THE leader of the Farmers' Union of Wales has called on the Labour Party in Wales to take stock of its relationship with the farming community.

In his new year message president Glyn Roberts has called for MPs and Assemble Members to put farming at the heart of its rural policy-making.

"After 20 years of devolution, Cardiff Bay seems more remote than ever for the working families in our farming and rural communities, while radical policies such as plans to open up rural access for canoeists and mountain-bikers seem aimed far more at pleasing the cosmopolitan urban elite than meeting the needs of hard-working families," he said.

"Such frank statements make uncomfortable reading, but I make no apology for telling it as it is; and with 2020 likely to be critical to the future of our industry we will continue over the coming year to ensure our family farms are placed at the heart of all future policies."

He also emphasised the continuing importance of the Brexit debate.

"Firstly, and most importantly, this majority has meant Parliament has now ratified the EU withdrawal agreement and political declaration, meaning the UK will almost certainly leave the European Union on January 31, 2020, triggering an eleven-month period of UK-EU negotiations during which a long term trade deal with the EU will hopefully be agreed and ratified," he said.

"As such, February 1, 2020, marks the start of the ‘real’ Brexit negotiations, and for most people it is likely to feel like very little has changed.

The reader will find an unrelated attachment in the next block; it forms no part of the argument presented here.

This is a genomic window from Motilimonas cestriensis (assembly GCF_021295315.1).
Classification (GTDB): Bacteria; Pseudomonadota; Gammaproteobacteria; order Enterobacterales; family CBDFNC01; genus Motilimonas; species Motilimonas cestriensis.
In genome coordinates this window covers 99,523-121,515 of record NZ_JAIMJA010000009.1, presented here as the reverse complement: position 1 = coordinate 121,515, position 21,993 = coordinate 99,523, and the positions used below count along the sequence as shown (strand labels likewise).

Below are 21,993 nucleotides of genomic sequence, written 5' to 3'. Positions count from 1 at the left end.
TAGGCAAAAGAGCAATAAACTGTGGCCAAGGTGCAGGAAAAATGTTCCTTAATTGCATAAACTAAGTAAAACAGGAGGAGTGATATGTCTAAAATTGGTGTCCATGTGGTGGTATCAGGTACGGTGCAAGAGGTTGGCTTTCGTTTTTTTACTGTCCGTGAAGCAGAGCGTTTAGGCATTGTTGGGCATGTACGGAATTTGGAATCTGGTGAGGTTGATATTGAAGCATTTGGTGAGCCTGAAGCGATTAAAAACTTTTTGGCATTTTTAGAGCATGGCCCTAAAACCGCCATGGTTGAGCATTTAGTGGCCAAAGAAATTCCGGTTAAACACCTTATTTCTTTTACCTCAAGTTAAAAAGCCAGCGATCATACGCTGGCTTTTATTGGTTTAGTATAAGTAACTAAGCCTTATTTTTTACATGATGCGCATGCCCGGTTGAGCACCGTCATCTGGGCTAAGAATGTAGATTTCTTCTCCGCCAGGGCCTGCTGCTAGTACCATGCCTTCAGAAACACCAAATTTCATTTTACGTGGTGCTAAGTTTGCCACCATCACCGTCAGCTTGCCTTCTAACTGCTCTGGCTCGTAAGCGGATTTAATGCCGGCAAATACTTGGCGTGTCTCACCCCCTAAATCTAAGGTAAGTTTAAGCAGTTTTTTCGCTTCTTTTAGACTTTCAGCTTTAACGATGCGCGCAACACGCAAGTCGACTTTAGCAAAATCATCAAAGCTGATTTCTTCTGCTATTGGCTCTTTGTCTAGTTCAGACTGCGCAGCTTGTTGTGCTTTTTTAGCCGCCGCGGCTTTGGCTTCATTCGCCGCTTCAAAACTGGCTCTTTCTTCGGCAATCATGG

"While keeping the promise to ‘get Brexit done’ rapidly will be a political focus for Boris Johnson, the FUW maintains its long-held view that we must get Brexit done safely, over a realistic timescale that ensures a UK-EU trade deal which delivers full and unfettered access for our Welsh produce to EU markets."

He also referred to fears over trade negotiations with countries such as the USA that risk us signing up to disadvantageous deals which introduce unfair competition from farmers in countries where health, hygiene, welfare and environmental standards fall well short of those required of farmers in the UK.

"Far from being unfounded, there is plenty of evidence that such disadvantageous trade deals could not only be struck, but that UK farmers could simultaneously be hit with further restrictions and regulations," he added.

"Successive agriculture ministers have spoken about raising UK standards and restricting animal movements after Brexit, while leaked notes from informal UK-US trade discussions held earlier this year refer to lowering food standards and reducing food labelling to allow imports of US food, as well as the exclusion of conditions relating to climate change from any future trade agreement."